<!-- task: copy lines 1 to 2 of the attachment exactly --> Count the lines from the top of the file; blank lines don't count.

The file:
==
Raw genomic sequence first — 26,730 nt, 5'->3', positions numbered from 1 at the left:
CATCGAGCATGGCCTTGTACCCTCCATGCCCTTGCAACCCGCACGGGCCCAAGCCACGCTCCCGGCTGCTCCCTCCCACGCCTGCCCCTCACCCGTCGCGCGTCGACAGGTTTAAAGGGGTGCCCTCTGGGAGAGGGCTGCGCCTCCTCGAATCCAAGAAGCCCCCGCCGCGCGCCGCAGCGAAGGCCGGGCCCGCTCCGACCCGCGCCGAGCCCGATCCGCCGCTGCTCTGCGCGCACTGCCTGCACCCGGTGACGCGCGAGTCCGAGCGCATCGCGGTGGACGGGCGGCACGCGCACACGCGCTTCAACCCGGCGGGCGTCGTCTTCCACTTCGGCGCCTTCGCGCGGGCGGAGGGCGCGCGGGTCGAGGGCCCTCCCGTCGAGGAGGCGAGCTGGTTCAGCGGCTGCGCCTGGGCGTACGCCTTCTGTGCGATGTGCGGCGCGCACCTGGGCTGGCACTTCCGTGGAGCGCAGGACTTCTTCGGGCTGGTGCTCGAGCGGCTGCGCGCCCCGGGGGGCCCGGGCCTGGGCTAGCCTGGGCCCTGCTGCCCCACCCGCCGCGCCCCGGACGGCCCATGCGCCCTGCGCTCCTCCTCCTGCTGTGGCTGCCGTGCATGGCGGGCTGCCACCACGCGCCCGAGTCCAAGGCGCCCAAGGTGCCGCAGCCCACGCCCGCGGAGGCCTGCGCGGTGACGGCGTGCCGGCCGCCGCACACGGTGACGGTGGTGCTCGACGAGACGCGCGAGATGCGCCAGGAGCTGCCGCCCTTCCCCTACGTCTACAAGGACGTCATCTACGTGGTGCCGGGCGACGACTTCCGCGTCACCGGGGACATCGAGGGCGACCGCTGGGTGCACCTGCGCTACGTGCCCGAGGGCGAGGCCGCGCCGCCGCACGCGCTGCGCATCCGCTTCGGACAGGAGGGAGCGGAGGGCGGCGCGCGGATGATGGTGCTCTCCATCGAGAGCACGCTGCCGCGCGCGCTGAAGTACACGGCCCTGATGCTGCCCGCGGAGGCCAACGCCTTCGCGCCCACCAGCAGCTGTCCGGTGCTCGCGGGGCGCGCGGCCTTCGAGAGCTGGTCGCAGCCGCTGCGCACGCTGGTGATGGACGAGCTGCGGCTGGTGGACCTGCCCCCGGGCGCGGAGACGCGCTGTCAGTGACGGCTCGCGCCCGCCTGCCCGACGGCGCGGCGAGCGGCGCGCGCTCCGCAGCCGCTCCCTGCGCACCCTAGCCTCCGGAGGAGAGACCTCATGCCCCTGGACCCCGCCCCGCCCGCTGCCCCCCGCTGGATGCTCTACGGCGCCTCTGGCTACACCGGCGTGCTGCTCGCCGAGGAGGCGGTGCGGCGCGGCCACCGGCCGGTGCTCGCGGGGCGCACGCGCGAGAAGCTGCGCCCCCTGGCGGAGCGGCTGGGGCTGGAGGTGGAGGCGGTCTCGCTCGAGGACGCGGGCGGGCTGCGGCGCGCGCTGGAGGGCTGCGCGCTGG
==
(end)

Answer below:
Raw genomic sequence first — 26,730 nt, 5'->3', positions numbered from 1 at the left:
CATCGAGCATGGCCTTGTACCCTCCATGCCCTTGCAACCCGCACGGGCCCAAGCCACGCTCCCGGCTGCTCCCTCCCACGCCTGCCCCTCACCCGTCGCGCGTCGACAGGTTTAAAGGGGTGCCCTCTGGGAGAGGGCTGCGCCTCCTCGAATCCAAGAAGCCCCCGCCGCGCGCCGCAGCGAAGGCCGGGCCCGCTCCGACCCGCGCCGAGCCCGATCCGCCGCTGCTCTGCGCGCACTGCCTGCACCCGGTGACGCGCGAGTCCGAGCGCATCGCGGTGGACGGGCGGCACGCGCACACGCGCTTCAACCCGGCGGGCGTCGTCTTCCACTTCGGCGCCTTCGCGCGGGCGGAGGGCGCGCGGGTCGAGGGCCCTCCCGTCGAGGAGGCGAGCTGGTTCAGCGGCTGCGCCTGGGCGTACGCCTTCTGTGCGATGTGCGGCGCGCACCTGGGCTGGCACTTCCGTGGAGCGCAGGACTTCTTCGGGCTGGTGCTCGAGCGGCTGCGCGCCCCGGGGGGCCCGGGCCTGGGCTAGCCTGGGCCCTGCTGCCCCACCCGCCGCGCCCCGGACGGCCCATGCGCCCTGCGCTCCTCCTCCTGCTGTGGCTGCCGTGCATGGCGGGCTGCCACCACGCGCCCGAGTCCAAGGCGCCCAAGGTGCCGCAGCCCACGCCCGCGGAGGCCTGCGCGGTGACGGCGTGCCGGCCGCCGCACACGGTGACGGTGGTGCTCGACGAGACGCGCGAGATGCGCCAGGAGCTGCCGCCCTTCCCCTACGTCTACAAGGACGTCATCTACGTGGTGCCGGGCGACGACTTCCGCGTCACCGGGGACATCGAGGGCGACCGCTGGGTGCACCTGCGCTACGTGCCCGAGGGCGAGGCCGCGCCGCCGCACGCGCTGCGCATCCGCTTCGGACAGGAGGGAGCGGAGGGCGGCGCGCGGATGATGGTGCTCTCCATCGAGAGCACGCTGCCGCGCGCGCTGAAGTACACGGCCCTGATGCTGCCCGCGGAGGCCAACGCCTTCGCGCCCACCAGCAGCTGTCCGGTGCTCGCGGGGCGCGCGGCCTTCGAGAGCTGGTCGCAGCCGCTGCGCACGCTGGTGATGGACGAGCTGCGGCTGGTGGACCTGCCCCCGGGCGCGGAGACGCGCTGTCAGTGACGGCTCGCGCCCGCCTGCCCGACGGCGCGGCGAGCGGCGCGCGCTCCGCAGCCGCTCCCTGCGCACCCTAGCCTCCGGAGGAGAGACCTCATGCCCCTGGACCCCGCCCCGCCCGCTGCCCCCCGCTGGATGCTCTACGGCGCCTCTGGCTACACCGGCGTGCTGCTCGCCGAGGAGGCGGTGCGGCGCGGCCACCGGCCGGTGCTCGCGGGGCGCACGCGCGAGAAGCTGCGCCCCCTGGCGGAGCGGCTGGGGCTGGAGGTGGAGGCGGTCTCGCTCGAGGACGCGGGCGGGCTGCGGCGCGCGCTGGAGGGCTGCGCGCTGG